The first review, by Michiko Kakutani, noted ". . . the tone of the first two-thirds of Lulu in Marrakech (a title that gratuitously recalls Louise Brooks ’s collection of autobiographical writings, Lulu in Hollywood) is more in the vein of the author’s recent comedies of manners, Le Divorce, Le Mariage and L’Affaire.
While the second review, by Erica Wagner, begins, "There are some names you can’t ignore. When you find them attached to a particular fictional character, you can’t assume that blind coincidence prompted the writer’s choice. Call your girl-heroine Jane and there may be echoes of Jane Eyre, but the association is not forced on you. And a Cathy does not need to meet a Heathcliff. But the name Lulu? Lulu is a different story. Lulu has a pedigree. Even if the defiant antiheroine of Frank Wedekind’s books isn’t at the forefront of your mind as you say the name out loud (your lips will purse, as if you’re about to kiss) there’s an innocent-yet-louche ring to it."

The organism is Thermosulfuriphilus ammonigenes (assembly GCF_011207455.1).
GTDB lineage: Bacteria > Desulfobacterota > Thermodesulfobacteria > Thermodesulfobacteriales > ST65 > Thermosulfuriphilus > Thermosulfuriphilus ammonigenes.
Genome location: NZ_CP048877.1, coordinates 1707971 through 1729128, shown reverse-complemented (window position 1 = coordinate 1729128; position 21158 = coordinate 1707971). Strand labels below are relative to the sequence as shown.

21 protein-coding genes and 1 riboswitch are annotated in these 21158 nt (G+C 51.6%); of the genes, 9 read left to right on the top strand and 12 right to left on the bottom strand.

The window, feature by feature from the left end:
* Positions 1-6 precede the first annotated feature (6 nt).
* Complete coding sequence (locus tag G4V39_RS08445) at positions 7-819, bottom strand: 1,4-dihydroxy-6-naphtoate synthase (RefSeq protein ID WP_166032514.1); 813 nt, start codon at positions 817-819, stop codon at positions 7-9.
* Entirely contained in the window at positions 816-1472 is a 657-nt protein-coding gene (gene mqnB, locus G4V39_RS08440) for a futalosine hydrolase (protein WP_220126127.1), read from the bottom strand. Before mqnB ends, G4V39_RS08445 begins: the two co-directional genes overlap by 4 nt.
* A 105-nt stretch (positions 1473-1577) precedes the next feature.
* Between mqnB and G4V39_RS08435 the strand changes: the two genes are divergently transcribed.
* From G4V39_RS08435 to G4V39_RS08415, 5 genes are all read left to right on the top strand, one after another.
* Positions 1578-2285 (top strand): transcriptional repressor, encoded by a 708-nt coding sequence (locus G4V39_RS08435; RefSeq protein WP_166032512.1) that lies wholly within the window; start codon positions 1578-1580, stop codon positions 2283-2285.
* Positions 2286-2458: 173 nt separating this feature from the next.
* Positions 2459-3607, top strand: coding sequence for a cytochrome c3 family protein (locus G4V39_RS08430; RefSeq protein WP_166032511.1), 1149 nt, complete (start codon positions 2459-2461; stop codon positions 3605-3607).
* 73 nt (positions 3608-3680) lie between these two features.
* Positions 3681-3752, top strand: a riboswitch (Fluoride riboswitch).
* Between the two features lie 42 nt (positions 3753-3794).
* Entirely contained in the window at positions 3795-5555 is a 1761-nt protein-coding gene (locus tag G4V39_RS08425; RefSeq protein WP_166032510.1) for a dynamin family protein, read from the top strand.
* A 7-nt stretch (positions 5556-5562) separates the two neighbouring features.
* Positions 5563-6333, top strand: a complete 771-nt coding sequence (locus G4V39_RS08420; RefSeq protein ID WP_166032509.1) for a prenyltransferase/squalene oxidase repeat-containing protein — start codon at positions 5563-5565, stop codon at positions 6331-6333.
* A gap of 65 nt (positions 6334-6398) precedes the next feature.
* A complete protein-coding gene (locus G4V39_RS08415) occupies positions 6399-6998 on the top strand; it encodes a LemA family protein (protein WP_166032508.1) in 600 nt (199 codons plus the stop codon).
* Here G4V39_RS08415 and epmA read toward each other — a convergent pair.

It's interesting that both reviews, published a day apart, both point to the name of Lulu and its cultural resonance. Has anyone read Diane Johnson's new novel?